Energy bills across the UK are rising at their fastest rate in more than three years, dealing a sharp blow to savers as wages remain stagnant, new data reveals.
Figures published on Thursday by consumer website MoneySavingExpert.com show that average energy costs have increased by 5.3 per cent over the last year, which marks their steepest rise since February 2014. The cost of electricity alone, the data shows, has risen by 9 per cent.
The website publishes a monthly bills tracker, which examines the cost of living. Unlike official inflation figures, it strips out items that the average UK household is unlikely to buy on a monthly basis, like rugs, door handles and knitting wool.
The latest survey to the end of August shows that overall household costs increased by 2.4 per cent over the last year. Rent rose by 0.9 per cent, water by 1.8 per cent, insurance by 8 per cent and internet and phone connections by 2.3 per cent.
The UK’s biggest energy providers have all hiked prices this year. A 12.5 per cent increase in the cost of British Gas’ Standard Variable Tariff came into effect last week, affecting an estimated 3.1 million people.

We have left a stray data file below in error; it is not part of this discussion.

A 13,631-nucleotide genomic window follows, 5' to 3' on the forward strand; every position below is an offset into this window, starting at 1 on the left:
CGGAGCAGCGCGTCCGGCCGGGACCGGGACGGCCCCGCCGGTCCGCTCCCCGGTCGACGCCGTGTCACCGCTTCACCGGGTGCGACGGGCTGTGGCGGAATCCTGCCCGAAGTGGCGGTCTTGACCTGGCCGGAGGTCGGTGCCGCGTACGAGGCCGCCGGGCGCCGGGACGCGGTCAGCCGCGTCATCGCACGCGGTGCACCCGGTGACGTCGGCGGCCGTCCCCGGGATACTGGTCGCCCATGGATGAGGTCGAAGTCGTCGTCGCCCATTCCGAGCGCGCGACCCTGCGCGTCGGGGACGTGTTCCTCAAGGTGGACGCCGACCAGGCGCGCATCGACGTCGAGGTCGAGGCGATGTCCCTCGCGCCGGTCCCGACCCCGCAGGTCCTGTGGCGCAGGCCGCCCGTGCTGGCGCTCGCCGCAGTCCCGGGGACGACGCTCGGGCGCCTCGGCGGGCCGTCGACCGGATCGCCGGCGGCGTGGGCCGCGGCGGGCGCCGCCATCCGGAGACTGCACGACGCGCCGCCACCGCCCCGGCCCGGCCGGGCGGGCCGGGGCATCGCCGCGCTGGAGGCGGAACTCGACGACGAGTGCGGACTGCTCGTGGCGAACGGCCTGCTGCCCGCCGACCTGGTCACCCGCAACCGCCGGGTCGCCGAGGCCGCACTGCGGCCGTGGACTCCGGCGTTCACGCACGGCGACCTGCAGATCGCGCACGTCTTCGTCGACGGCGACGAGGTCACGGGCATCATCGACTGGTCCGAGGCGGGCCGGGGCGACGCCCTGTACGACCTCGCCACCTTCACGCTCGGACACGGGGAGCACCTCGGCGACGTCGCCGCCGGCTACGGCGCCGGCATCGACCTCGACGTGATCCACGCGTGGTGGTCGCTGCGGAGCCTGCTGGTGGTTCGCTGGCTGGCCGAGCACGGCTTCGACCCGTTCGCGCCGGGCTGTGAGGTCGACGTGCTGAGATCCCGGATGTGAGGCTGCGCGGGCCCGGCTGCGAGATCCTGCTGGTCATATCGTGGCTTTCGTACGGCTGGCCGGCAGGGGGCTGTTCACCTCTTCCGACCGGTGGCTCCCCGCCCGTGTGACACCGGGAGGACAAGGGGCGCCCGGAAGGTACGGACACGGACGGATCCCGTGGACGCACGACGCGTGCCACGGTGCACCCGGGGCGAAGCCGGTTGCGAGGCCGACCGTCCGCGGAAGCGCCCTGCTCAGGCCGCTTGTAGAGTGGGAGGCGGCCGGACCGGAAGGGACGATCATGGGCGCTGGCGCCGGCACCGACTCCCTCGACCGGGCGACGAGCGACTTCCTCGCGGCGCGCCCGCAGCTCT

Price comparison website MoneySuperMarket has estimated that that change will collectively cost households £235m per year.
Earlier in September, Energy UK, the trade association for the UK energy industry, said that nearly half a million customers switched their supplier in August 2017.
But MoneySuperMarket estimated that around 70 per cent of UK households are still on expensive SVTs from the Big Six providers – British Gas, EDF Energy, nPower, E.On, Scottish Power and SSE.
Business and Energy Secretary Greg Clark wrote to regulator Ofgem in June asking what action it intended to take to safeguard customers on the poorest value tariffs and the future of the standard variable tariff.
Since then, Ofgem has committed to taking action, saying that it would consult with consumer experts to develop ways of safeguarding tariffs.
At the end of August, Theresa May dropped her campaign pledge to cap energy bills of 14 million households, prompting outcry from campaign groups.
“Consumers are sick of the endless debate about energy prices and just want to see action,” Alex Neill, managing director of home products and services at Which? said this week.
"It's down to the Government to set out how it will make this broken market work better once and for all."
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